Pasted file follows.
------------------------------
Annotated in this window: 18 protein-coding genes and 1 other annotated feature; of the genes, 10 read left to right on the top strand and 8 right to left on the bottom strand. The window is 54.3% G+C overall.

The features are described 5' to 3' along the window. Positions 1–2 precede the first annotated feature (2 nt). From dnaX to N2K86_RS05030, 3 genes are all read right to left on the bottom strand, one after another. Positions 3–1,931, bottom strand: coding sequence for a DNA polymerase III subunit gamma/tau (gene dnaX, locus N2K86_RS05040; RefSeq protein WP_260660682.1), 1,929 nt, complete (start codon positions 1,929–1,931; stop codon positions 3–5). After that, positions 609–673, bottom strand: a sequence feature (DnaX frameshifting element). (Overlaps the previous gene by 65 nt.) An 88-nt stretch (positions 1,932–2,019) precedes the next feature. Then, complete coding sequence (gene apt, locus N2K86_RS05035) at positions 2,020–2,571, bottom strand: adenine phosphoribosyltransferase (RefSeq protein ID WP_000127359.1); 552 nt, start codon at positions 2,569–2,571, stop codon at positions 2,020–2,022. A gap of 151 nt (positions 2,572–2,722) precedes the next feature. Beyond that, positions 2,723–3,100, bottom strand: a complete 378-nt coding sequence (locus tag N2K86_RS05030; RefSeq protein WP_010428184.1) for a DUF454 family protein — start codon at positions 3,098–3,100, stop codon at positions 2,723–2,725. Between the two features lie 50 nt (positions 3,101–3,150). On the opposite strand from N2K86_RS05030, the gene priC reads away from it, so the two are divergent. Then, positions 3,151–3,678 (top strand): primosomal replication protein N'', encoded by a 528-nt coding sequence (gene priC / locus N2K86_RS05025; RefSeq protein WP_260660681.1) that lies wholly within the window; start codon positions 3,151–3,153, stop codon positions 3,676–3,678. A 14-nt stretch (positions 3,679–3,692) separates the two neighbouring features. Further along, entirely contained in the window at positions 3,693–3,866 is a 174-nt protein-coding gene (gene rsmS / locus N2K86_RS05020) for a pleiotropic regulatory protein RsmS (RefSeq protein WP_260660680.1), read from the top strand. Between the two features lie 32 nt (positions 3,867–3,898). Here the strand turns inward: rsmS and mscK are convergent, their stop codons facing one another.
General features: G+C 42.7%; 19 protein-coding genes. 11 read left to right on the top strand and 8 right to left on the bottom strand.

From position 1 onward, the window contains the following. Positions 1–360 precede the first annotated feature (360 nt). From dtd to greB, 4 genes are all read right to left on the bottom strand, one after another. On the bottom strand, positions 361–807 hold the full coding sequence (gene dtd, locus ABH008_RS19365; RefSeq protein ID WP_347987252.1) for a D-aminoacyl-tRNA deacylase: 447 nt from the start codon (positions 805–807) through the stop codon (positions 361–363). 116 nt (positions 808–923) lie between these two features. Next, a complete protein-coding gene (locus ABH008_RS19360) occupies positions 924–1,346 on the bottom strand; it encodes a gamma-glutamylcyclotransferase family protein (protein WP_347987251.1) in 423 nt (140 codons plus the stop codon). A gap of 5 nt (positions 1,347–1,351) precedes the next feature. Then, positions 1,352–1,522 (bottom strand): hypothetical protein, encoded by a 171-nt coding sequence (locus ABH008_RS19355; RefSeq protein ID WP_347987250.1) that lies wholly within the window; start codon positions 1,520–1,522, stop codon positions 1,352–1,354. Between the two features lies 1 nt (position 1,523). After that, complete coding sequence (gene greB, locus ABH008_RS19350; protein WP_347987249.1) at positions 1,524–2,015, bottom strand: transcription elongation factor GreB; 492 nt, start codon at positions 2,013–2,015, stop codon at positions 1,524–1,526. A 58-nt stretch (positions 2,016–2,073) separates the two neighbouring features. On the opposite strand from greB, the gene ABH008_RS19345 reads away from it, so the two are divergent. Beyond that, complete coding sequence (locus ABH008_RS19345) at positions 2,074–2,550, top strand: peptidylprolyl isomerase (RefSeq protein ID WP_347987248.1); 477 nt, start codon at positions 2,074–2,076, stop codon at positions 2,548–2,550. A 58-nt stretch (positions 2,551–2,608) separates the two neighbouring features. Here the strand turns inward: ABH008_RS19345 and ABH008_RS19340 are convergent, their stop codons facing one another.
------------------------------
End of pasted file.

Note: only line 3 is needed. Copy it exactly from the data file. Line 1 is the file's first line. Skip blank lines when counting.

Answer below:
General features: G+C 42.7%; 19 protein-coding genes. 11 read left to right on the top strand and 8 right to left on the bottom strand.